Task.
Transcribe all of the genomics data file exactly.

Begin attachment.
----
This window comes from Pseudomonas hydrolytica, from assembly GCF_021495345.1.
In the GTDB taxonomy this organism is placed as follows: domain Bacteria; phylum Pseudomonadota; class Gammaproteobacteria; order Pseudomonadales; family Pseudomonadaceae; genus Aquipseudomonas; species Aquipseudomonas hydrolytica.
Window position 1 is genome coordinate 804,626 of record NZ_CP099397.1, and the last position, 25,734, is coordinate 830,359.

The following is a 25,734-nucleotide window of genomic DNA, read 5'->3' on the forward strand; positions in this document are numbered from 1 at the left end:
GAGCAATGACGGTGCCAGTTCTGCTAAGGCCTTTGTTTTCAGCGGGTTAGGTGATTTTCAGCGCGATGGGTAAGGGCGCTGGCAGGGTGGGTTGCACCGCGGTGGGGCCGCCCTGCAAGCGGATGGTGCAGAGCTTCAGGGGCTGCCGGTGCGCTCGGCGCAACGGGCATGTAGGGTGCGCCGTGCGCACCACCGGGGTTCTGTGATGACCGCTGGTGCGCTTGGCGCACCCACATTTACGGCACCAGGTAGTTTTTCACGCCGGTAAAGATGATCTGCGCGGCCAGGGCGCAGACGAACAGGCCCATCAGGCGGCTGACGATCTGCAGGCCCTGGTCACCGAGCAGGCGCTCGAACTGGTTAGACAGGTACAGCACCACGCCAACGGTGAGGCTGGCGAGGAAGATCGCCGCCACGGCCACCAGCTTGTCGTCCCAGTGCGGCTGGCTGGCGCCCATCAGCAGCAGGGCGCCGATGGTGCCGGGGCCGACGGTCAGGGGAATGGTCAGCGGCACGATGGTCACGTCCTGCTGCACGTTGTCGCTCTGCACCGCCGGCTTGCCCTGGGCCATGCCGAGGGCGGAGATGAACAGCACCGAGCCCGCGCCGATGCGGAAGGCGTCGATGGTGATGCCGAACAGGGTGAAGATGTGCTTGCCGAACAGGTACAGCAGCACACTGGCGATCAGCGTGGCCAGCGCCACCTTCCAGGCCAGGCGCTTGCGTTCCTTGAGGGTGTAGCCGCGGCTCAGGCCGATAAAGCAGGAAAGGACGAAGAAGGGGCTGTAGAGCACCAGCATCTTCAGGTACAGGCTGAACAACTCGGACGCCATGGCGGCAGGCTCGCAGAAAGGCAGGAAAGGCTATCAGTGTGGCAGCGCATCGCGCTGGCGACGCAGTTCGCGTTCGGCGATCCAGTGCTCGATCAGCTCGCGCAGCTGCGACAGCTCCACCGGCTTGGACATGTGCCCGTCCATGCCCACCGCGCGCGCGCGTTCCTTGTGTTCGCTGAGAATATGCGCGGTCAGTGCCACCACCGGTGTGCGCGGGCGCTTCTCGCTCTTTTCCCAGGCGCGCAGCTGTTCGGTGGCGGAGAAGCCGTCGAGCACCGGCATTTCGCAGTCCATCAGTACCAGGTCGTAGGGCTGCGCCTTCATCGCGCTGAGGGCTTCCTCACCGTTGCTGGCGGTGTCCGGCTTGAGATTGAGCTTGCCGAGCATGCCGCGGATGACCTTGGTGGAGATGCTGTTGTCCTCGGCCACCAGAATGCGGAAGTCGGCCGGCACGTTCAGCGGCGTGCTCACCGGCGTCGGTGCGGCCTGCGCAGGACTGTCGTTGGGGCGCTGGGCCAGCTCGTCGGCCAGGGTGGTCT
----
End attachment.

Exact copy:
This window comes from Pseudomonas hydrolytica, from assembly GCF_021495345.1.
In the GTDB taxonomy this organism is placed as follows: domain Bacteria; phylum Pseudomonadota; class Gammaproteobacteria; order Pseudomonadales; family Pseudomonadaceae; genus Aquipseudomonas; species Aquipseudomonas hydrolytica.
Window position 1 is genome coordinate 804,626 of record NZ_CP099397.1, and the last position, 25,734, is coordinate 830,359.

The following is a 25,734-nucleotide window of genomic DNA, read 5'->3' on the forward strand; positions in this document are numbered from 1 at the left end:
GAGCAATGACGGTGCCAGTTCTGCTAAGGCCTTTGTTTTCAGCGGGTTAGGTGATTTTCAGCGCGATGGGTAAGGGCGCTGGCAGGGTGGGTTGCACCGCGGTGGGGCCGCCCTGCAAGCGGATGGTGCAGAGCTTCAGGGGCTGCCGGTGCGCTCGGCGCAACGGGCATGTAGGGTGCGCCGTGCGCACCACCGGGGTTCTGTGATGACCGCTGGTGCGCTTGGCGCACCCACATTTACGGCACCAGGTAGTTTTTCACGCCGGTAAAGATGATCTGCGCGGCCAGGGCGCAGACGAACAGGCCCATCAGGCGGCTGACGATCTGCAGGCCCTGGTCACCGAGCAGGCGCTCGAACTGGTTAGACAGGTACAGCACCACGCCAACGGTGAGGCTGGCGAGGAAGATCGCCGCCACGGCCACCAGCTTGTCGTCCCAGTGCGGCTGGCTGGCGCCCATCAGCAGCAGGGCGCCGATGGTGCCGGGGCCGACGGTCAGGGGAATGGTCAGCGGCACGATGGTCACGTCCTGCTGCACGTTGTCGCTCTGCACCGCCGGCTTGCCCTGGGCCATGCCGAGGGCGGAGATGAACAGCACCGAGCCCGCGCCGATGCGGAAGGCGTCGATGGTGATGCCGAACAGGGTGAAGATGTGCTTGCCGAACAGGTACAGCAGCACACTGGCGATCAGCGTGGCCAGCGCCACCTTCCAGGCCAGGCGCTTGCGTTCCTTGAGGGTGTAGCCGCGGCTCAGGCCGATAAAGCAGGAAAGGACGAAGAAGGGGCTGTAGAGCACCAGCATCTTCAGGTACAGGCTGAACAACTCGGACGCCATGGCGGCAGGCTCGCAGAAAGGCAGGAAAGGCTATCAGTGTGGCAGCGCATCGCGCTGGCGACGCAGTTCGCGTTCGGCGATCCAGTGCTCGATCAGCTCGCGCAGCTGCGACAGCTCCACCGGCTTGGACATGTGCCCGTCCATGCCCACCGCGCGCGCGCGTTCCTTGTGTTCGCTGAGAATATGCGCGGTCAGTGCCACCACCGGTGTGCGCGGGCGCTTCTCGCTCTTTTCCCAGGCGCGCAGCTGTTCGGTGGCGGAGAAGCCGTCGAGCACCGGCATTTCGCAGTCCATCAGTACCAGGTCGTAGGGCTGCGCCTTCATCGCGCTGAGGGCTTCCTCACCGTTGCTGGCGGTGTCCGGCTTGAGATTGAGCTTGCCGAGCATGCCGCGGATGACCTTGGTGGAGATGCTGTTGTCCTCGGCCACCAGAATGCGGAAGTCGGCCGGCACGTTCAGCGGCGTGCTCACCGGCGTCGGTGCGGCCTGCGCAGGACTGTCGTTGGGGCGCTGGGCCAGCTCGTCGGCCAGGGTGGTCT